(Yeah yeah, I'm a legend in my own toilet-break and a walking contradiction, all this blather is blowing my own trumpet, as if I'm a sucker for the cult of celebrity along with every other dickhead. But I've never sought power to hand out the money and jobs, never plagiarized or pushed anyone out of the way to get ahead, never hassled to get my face in the Daily Terror news. I've hung in the underground, with only the Internet as my right of reply. Great art is a joke, half the masterpieces in the world's collections are forgeries, the other half will go up in smoke when the bombs rain down.)

I've got a show coming up in September 2012 at Damian Minton's Annex in Redfern, (if the Machiavellian artsholes don't interfere and stop it), wherein I will show 35 years of my work, posters and paintings, absolute proof that I did indeed LIVE IT to the MAX. Just because I'm paranoid doesn't mean They're not gonna fuck me over!

"The music business is a cruel and shallow money trench, a long plastic hallway where thieves and pimps run free and good men die like dogs. There's also a negative side." - Hunter S. Thompson.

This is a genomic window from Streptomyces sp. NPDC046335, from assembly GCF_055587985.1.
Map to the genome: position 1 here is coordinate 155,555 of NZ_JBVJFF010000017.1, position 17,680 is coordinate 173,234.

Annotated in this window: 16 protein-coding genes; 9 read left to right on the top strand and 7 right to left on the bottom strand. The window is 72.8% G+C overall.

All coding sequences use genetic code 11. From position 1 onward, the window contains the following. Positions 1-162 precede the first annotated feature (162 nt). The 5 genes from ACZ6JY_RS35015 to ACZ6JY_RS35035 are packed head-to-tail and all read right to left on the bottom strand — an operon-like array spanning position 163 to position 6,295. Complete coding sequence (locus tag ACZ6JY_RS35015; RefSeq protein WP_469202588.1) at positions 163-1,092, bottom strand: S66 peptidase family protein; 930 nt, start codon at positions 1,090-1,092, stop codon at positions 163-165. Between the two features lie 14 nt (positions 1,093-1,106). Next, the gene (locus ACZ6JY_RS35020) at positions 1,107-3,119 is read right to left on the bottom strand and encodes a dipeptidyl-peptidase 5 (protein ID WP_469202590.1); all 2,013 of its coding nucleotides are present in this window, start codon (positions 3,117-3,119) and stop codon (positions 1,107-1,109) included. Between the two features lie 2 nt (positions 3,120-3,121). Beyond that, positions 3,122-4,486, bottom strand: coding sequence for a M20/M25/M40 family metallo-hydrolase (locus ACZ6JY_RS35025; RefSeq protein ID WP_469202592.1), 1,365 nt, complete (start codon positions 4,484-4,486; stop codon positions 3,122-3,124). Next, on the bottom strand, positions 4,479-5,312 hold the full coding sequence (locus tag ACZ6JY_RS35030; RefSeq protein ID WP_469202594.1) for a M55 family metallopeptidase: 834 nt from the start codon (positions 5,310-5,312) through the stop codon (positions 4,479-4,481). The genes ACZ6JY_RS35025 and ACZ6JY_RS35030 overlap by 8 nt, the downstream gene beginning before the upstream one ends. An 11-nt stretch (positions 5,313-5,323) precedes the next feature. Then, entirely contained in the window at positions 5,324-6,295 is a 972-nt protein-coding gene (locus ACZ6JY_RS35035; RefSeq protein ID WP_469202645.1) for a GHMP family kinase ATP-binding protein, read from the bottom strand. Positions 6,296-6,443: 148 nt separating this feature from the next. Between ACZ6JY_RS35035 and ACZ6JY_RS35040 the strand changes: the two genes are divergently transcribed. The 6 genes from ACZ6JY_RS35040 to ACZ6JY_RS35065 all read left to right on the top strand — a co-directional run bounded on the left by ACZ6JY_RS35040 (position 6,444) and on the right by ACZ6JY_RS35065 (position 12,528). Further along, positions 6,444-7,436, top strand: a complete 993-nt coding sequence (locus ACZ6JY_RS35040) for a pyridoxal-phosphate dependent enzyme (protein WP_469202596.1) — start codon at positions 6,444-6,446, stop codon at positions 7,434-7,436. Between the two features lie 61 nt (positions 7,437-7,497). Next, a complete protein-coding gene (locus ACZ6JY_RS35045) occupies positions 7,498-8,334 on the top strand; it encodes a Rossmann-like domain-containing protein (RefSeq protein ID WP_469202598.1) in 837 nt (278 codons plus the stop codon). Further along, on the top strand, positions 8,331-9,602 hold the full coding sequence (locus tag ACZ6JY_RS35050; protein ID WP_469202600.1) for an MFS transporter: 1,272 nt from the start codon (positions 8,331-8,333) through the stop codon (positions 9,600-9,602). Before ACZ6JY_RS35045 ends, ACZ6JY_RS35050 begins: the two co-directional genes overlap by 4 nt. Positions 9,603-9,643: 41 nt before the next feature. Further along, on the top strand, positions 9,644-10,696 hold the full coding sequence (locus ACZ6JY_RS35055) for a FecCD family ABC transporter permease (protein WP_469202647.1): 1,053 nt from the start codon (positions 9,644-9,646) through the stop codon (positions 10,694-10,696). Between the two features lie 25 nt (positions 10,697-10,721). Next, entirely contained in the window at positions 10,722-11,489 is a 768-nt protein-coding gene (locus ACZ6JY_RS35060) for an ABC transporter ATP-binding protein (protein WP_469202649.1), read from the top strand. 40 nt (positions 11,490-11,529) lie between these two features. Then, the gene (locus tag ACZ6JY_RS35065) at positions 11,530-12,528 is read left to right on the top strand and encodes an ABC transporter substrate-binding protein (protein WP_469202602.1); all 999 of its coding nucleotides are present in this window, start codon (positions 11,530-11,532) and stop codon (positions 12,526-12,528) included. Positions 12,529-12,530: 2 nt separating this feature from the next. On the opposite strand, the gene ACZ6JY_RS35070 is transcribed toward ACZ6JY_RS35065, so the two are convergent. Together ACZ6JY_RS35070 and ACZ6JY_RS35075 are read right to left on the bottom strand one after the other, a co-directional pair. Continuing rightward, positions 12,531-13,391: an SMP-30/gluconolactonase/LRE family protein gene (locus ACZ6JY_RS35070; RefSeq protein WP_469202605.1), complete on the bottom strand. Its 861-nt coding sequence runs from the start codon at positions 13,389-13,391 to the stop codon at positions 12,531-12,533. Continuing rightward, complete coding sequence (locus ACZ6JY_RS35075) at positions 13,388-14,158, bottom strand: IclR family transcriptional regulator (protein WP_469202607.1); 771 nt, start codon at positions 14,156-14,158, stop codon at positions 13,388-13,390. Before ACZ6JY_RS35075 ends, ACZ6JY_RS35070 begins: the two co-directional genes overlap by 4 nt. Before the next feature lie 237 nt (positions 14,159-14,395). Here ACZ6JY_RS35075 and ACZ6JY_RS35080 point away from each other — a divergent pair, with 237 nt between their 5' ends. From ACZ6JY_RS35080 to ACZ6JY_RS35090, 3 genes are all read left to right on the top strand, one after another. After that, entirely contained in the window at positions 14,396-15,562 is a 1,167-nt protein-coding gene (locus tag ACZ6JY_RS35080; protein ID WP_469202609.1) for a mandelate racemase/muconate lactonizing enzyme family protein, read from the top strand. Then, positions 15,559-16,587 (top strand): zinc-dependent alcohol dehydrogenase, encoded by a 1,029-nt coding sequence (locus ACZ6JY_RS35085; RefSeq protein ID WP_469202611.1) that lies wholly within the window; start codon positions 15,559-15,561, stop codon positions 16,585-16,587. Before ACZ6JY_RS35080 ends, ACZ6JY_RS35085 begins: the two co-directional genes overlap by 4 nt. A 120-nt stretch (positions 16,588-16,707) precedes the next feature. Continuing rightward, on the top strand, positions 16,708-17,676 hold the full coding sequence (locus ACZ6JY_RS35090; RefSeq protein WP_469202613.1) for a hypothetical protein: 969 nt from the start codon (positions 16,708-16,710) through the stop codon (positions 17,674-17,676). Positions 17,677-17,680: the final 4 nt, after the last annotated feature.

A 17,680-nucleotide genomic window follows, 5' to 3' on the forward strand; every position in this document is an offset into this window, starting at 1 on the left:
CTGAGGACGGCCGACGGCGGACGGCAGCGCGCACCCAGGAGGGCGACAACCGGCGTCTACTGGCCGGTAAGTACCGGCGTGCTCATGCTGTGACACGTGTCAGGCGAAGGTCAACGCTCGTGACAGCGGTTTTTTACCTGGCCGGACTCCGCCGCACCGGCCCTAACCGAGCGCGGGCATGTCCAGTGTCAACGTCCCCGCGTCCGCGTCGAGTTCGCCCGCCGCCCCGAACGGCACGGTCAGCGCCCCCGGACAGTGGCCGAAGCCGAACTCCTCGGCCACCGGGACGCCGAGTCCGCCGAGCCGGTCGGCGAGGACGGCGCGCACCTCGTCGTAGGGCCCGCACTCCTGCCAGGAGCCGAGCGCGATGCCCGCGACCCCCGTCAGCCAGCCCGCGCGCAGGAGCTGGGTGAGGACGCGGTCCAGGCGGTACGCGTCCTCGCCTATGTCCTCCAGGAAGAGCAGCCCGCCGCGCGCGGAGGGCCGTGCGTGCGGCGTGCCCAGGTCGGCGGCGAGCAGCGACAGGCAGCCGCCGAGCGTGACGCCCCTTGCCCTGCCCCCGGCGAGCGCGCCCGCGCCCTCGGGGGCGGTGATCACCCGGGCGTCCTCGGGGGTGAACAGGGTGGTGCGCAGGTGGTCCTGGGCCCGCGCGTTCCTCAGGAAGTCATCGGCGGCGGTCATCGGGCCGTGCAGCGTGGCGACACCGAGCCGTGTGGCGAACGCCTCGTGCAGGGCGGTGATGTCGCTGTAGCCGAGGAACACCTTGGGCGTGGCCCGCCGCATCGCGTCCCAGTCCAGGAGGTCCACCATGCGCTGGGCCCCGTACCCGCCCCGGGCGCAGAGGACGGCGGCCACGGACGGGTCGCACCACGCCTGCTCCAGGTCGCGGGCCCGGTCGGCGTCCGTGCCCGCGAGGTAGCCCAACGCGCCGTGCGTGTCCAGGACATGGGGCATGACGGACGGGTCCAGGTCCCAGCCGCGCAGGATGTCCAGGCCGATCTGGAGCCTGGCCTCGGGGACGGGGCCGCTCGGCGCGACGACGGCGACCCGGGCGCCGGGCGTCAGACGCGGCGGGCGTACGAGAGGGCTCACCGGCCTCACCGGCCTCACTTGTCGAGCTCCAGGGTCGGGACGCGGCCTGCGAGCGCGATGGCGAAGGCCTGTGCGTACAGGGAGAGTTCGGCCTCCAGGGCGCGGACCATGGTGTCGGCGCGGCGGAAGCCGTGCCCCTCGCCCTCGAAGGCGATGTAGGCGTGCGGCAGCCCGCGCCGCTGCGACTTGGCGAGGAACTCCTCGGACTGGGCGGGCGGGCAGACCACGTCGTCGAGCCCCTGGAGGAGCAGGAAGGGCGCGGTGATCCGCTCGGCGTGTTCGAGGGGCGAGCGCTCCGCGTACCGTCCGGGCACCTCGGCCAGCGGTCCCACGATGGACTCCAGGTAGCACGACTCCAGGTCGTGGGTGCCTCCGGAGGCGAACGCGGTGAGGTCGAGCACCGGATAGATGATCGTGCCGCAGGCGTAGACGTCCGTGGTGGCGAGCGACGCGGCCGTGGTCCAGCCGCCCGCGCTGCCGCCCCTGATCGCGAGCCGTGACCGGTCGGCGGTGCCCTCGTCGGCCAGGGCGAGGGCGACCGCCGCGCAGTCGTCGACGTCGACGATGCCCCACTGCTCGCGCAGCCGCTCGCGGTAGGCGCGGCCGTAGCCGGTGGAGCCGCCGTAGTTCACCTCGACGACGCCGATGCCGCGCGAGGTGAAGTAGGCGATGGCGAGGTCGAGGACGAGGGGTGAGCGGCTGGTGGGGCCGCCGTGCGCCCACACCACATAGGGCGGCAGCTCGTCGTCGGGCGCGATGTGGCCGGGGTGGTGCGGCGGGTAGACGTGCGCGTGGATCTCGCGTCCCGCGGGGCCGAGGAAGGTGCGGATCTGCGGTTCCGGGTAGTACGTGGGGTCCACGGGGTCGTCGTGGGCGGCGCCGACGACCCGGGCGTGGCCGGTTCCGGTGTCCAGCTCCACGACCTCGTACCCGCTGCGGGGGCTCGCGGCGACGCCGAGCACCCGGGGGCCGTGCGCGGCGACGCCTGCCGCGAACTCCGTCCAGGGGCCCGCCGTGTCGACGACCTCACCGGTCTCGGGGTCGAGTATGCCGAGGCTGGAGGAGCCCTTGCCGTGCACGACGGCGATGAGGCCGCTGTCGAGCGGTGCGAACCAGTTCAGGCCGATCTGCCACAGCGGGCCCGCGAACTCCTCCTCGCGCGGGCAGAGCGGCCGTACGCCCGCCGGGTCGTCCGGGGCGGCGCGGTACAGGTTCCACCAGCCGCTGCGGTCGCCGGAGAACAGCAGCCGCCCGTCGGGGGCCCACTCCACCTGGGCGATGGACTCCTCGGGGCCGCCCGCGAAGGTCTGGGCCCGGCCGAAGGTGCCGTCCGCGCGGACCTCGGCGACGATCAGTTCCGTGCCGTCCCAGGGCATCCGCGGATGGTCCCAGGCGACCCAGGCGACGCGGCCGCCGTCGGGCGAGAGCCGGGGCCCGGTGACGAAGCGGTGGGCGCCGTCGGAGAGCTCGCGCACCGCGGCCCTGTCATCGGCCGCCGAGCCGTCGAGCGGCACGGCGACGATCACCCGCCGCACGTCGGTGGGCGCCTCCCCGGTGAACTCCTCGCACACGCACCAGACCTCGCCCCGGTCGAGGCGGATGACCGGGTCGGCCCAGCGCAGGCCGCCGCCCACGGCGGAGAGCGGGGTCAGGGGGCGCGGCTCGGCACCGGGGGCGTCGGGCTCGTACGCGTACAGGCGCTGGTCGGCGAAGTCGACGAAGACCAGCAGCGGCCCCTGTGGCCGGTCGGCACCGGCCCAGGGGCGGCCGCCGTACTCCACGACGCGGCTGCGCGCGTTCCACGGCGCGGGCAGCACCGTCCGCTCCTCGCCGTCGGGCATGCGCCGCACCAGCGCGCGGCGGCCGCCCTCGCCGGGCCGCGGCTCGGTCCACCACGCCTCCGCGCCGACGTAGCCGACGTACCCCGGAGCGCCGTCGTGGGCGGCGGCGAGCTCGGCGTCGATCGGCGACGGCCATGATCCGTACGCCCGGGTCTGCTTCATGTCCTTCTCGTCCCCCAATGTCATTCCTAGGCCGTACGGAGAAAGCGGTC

(Thanks to Gaz for the quote, it applies to the Arts in general!)

W'loo Mural 1985 to 2006.

If you enjoyed this story please go to the WEB address above and consider buying my book of tales about growing up anarcho-queer, rock and roll punter and mystic adventurer in Australia and India of the 1950s, ‘60s and ‘70s.

Monday, February 06, 2012

On the Road In India.


1) Mad Main Bazaar in New Delhi where one can immediately get lost in the crowd.
2) The bastard money changer who on day one ripped me of $100. I gave him ten one hundred dollar notes and he cleverly palmed one and told me I only gave him 9 notes.
3) The Ganges River at Rishikesh, my Shangri-la.
4) There's no Medicare or disability pension for cripples in India, they become beggars and/or saddhus and are at the mercy of us passer-bys.
5) The cable bridge at the magic town of Uttarkashi, half-way to Gangotri, source of the Ganges. I love this town, really relax and chill out there.
6) My non-friend Balu on a good day, when Dr. Jeckyl over-rides Mr. Hyde. Here he is helping a peasant woman take her grass-cuttings back to town.
7) The hot-springs of Gangonani, just before Gangotri, where you can relax in a hot tank, out-flow from Siva's pituitary supposedly, still it got me high.